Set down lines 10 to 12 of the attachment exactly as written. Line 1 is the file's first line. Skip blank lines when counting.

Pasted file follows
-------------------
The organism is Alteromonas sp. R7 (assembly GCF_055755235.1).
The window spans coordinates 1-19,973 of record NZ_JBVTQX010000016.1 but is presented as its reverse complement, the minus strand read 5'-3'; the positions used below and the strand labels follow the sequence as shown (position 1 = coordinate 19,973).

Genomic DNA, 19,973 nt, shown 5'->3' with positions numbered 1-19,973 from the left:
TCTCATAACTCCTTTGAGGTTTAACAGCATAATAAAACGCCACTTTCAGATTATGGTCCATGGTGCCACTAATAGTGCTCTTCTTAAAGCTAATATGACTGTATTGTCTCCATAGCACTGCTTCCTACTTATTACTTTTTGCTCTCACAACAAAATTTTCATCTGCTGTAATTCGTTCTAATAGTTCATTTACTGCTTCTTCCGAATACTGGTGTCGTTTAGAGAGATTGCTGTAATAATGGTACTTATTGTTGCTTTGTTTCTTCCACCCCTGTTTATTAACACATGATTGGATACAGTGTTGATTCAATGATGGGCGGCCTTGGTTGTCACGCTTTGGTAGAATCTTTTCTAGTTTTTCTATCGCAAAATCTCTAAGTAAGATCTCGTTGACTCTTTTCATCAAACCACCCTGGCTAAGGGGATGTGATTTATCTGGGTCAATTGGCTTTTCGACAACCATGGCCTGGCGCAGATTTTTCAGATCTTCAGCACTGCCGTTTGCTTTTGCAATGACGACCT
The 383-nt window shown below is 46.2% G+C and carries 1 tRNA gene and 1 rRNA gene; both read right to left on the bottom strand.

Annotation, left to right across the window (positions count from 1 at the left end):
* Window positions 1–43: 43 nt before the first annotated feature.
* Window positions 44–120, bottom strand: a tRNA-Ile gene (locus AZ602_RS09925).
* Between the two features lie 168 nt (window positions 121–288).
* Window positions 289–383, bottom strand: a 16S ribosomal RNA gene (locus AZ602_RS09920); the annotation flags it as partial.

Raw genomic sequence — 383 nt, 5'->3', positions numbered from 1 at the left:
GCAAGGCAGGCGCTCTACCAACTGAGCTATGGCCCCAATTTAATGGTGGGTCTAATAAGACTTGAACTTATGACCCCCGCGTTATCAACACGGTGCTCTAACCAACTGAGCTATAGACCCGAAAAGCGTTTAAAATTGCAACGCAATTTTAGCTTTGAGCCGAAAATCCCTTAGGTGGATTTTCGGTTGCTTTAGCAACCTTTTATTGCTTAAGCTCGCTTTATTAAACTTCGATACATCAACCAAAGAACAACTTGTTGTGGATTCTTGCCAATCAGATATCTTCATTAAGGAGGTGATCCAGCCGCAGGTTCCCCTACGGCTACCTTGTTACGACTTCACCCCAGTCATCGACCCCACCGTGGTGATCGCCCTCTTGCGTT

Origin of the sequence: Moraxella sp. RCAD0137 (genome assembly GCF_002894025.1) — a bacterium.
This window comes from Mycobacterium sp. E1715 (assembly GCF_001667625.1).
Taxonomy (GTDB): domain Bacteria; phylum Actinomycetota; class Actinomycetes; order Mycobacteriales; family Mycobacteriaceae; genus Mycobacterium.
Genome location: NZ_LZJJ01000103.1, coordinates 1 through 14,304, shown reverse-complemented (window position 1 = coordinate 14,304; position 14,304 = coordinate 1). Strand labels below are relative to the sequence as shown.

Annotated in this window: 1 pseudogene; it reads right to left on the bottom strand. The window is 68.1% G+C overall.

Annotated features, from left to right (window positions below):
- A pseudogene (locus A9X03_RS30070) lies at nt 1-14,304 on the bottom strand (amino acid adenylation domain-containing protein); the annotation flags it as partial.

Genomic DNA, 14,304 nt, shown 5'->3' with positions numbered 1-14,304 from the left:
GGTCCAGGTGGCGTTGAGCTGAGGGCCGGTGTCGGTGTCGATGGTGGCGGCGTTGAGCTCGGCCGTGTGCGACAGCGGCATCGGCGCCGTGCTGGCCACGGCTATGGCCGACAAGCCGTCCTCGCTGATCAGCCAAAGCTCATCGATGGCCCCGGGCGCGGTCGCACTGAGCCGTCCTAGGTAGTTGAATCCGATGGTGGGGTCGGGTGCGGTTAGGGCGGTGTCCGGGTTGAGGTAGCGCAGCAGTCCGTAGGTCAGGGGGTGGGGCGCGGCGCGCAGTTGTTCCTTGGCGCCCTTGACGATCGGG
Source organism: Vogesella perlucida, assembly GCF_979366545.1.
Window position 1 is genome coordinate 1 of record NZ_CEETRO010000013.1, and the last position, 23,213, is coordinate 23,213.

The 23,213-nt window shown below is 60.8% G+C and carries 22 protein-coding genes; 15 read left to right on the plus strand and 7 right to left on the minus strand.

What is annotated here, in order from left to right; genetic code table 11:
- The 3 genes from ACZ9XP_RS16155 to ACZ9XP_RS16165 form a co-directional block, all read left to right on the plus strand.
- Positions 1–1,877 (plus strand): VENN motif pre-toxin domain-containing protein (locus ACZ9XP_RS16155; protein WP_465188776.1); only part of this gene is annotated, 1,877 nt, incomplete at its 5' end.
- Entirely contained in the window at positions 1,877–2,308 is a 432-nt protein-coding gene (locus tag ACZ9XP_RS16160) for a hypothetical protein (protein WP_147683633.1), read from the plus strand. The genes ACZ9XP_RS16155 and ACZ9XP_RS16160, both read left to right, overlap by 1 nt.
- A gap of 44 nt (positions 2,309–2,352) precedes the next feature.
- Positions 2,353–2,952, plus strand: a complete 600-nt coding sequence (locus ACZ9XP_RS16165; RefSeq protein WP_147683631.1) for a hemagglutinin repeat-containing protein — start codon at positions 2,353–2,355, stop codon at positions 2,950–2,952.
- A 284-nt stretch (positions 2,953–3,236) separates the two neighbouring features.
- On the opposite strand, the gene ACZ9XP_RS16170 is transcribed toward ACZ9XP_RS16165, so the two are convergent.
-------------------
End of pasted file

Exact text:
* Window positions 289–383, bottom strand: a 16S ribosomal RNA gene (locus AZ602_RS09920); the annotation flags it as partial.

Raw genomic sequence — 383 nt, 5'->3', positions numbered from 1 at the left:
GCAAGGCAGGCGCTCTACCAACTGAGCTATGGCCCCAATTTAATGGTGGGTCTAATAAGACTTGAACTTATGACCCCCGCGTTATCAACACGGTGCTCTAACCAACTGAGCTATAGACCCGAAAAGCGTTTAAAATTGCAACGCAATTTTAGCTTTGAGCCGAAAATCCCTTAGGTGGATTTTCGGTTGCTTTAGCAACCTTTTATTGCTTAAGCTCGCTTTATTAAACTTCGATACATCAACCAAAGAACAACTTGTTGTGGATTCTTGCCAATCAGATATCTTCATTAAGGAGGTGATCCAGCCGCAGGTTCCCCTACGGCTACCTTGTTACGACTTCACCCCAGTCATCGACCCCACCGTGGTGATCGCCCTCTTGCGTT